There are scores of TV shows out there, with dozens of new episodes each week, not to mention everything you can find on Hulu Plus, Netflix streaming, and HBO Go. How’s a viewer to keep up? To help you sort through all that television has to offer, Flavorwire is compiling the five best moments on TV each week. This week, Hannibal ends its season with a bloodbath, while Mad Men ends its season with a musical number. Same difference.
The Normal Heart Starts National Ugly-Crying Epidemic
Ryan Murphy’s star-studded adaptation of Larry Kramer’s play replaced HBO’s typical Sunday night lineup for a Memorial Day weekend tearjerker. The Normal Heart is, indeed, very sad and very well acted — by a cast that includes Matt Bomer, Mark Ruffalo, Julia Roberts, and also a distant acquaintance of mine as Shirtless Hunk #8. Expect it to rack up the Golden Globe nominations for Miniseries or Movie, and make sure to remove all eye makeup before tuning in.
Hannibal Goes on the Run
Hannibal is, by definition, an extremely violent show. “Mizumono,” the finale to its second season, is nonetheless the first episode to inflict that violence on its main characters. And how! Alana, Will, and then Hannibal’s love interest are pushed out a window; Jack gets a glass shard in the neck after grappling with Mads Mikkelsen in the show’s least glamorous fight scene to date; and Will’s homoerotic tension with Hannibal is resolved with a knife to the gut. It’s unlikely the entire cast will be killed off for the newly announced third season, but the carnage Hannibal leaves behind before he hops on a plane to Europe is still a shocking end to a strong season.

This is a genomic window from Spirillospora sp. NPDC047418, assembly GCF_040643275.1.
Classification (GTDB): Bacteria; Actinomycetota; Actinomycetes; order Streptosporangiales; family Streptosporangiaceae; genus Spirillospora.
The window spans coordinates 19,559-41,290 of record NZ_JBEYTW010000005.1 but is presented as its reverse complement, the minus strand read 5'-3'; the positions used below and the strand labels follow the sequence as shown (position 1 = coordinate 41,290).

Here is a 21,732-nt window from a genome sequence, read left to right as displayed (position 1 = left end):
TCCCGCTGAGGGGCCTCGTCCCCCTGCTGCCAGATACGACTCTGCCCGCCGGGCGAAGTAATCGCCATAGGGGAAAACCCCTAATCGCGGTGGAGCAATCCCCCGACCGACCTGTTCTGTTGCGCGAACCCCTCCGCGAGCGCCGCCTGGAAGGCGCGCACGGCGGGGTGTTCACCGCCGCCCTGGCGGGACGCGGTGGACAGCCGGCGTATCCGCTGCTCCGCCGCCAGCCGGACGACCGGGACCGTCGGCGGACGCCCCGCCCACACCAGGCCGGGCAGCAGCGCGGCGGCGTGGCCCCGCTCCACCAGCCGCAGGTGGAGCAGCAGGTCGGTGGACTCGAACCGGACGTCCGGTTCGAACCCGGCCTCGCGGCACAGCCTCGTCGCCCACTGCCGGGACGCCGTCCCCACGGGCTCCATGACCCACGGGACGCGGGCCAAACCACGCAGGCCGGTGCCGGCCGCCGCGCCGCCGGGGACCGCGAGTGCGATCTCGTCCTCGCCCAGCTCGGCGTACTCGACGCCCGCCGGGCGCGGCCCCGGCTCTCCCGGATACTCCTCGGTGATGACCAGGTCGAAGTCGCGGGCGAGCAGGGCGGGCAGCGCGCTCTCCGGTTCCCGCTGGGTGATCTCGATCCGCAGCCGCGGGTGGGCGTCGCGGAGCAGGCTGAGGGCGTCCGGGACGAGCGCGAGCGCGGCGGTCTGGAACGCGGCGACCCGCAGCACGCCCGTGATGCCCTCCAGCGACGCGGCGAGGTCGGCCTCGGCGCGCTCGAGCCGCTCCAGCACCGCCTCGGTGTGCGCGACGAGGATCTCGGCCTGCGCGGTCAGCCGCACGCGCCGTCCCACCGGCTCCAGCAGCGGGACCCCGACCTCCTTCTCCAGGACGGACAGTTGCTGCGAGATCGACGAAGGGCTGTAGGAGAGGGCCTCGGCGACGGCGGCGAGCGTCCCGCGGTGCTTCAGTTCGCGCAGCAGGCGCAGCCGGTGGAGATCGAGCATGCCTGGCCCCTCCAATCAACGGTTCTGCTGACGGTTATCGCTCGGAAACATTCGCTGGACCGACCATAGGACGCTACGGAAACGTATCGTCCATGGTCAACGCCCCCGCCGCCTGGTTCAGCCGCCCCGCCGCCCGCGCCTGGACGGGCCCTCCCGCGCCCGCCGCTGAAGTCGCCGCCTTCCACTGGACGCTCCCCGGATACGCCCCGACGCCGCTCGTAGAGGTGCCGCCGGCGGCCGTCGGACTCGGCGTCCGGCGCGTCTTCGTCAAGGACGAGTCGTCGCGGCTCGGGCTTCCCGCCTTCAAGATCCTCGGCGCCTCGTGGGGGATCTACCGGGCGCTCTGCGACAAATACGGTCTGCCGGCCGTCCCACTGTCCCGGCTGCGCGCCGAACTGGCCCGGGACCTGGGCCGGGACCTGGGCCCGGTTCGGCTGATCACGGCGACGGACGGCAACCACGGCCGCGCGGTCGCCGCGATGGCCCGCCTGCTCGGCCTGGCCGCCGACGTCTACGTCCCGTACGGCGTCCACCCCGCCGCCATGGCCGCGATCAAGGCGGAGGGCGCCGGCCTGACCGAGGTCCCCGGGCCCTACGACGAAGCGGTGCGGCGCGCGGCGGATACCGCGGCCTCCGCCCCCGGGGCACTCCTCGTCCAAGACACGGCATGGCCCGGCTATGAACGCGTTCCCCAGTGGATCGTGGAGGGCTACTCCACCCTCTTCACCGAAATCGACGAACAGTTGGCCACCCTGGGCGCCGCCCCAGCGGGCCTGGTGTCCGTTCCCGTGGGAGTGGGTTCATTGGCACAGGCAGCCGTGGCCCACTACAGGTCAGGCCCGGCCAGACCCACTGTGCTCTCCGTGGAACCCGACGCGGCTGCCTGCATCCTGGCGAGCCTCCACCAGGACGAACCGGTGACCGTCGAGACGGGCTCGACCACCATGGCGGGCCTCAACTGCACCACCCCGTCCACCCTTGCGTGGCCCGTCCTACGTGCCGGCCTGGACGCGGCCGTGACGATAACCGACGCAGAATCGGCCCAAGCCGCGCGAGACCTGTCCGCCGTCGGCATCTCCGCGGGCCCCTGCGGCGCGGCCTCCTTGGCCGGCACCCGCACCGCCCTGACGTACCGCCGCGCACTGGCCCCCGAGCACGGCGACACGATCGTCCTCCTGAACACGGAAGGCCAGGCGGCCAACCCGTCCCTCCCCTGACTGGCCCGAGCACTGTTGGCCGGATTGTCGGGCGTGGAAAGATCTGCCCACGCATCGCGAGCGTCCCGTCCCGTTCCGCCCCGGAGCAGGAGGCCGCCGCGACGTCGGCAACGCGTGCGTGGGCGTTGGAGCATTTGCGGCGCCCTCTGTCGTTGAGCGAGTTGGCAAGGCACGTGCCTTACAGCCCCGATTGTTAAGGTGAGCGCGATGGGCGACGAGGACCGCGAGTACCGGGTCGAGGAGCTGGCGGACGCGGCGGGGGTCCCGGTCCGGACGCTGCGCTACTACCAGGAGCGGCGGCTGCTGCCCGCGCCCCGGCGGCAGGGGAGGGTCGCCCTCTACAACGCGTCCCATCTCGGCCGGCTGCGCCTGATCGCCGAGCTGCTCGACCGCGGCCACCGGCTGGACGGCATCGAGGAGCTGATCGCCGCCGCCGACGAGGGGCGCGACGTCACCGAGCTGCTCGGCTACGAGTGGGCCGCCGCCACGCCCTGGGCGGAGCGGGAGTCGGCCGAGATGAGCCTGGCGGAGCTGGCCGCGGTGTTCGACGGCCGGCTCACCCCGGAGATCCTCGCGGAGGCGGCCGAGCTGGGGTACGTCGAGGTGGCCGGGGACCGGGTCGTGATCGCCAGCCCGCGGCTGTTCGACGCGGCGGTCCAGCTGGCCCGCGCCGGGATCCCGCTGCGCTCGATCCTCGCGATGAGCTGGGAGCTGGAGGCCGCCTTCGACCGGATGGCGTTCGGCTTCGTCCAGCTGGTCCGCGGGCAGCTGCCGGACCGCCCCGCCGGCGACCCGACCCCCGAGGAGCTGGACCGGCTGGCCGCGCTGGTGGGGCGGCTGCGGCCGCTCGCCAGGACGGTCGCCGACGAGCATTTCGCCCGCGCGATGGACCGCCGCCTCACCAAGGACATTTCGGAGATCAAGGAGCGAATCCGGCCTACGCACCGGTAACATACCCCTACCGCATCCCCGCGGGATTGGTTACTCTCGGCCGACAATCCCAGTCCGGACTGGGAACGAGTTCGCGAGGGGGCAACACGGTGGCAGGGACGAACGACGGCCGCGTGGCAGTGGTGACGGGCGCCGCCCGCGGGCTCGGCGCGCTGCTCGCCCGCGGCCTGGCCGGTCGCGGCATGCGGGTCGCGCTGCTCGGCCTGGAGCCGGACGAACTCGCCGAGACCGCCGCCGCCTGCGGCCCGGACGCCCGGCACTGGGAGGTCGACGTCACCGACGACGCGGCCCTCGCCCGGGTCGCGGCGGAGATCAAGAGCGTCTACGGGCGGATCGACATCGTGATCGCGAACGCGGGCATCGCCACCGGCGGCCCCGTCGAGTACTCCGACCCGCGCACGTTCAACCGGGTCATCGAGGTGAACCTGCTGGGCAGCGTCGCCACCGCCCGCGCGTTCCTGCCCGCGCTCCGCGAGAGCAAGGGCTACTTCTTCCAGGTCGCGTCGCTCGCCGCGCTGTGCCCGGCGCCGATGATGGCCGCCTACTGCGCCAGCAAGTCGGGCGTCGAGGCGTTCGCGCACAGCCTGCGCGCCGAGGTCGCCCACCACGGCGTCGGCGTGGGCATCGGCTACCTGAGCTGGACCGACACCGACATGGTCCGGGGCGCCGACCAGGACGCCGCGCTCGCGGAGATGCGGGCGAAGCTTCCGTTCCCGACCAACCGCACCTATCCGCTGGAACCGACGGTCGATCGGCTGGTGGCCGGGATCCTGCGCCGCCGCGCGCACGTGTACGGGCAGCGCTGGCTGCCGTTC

Bobby Morse’s Song and Dance
When it comes to season endings, though, nothing tops Mad Men‘s decision to send off Robert Morse by letting him do what he does best: sing and dance. Bert Cooper dies as Neil Armstrong walks on the moon and Roger Sterling sells his agency to McCann. Unlike Lane Pryce, though, we never see his dead body. We just see Don’s hallucination/daydream of Bert singing “The Best Things In Life Are Free,” shuffling around in socks and surrounded by young secretaries. He waves behind, the door to his office swings shut, and Don sits on a desk while the rest of the agency mourns. And that’s it until the final seven episodes air next year.
Don Rickles Pays Tribute
It wasn’t quite a Comedy Central roast, but Spike pulled out all the stops by taking over Harlem’s historic Apollo Theater for its tribute to legendary comedian Don Rickles. The lineup was, of course, star-studded; Jon Stewart did a surprisingly tasteful riff on the relationship between Jews and African-Americans (see above), and everyone from Jerry Seinfeld to David Letterman sang the praises of the night’s honoree. Splitsider has a compilation of clips, though the full special’s not online.
Key and Peele Show Up on Fargo
They’re FBI agents, and there’s not much to say besides… can their show just come back already?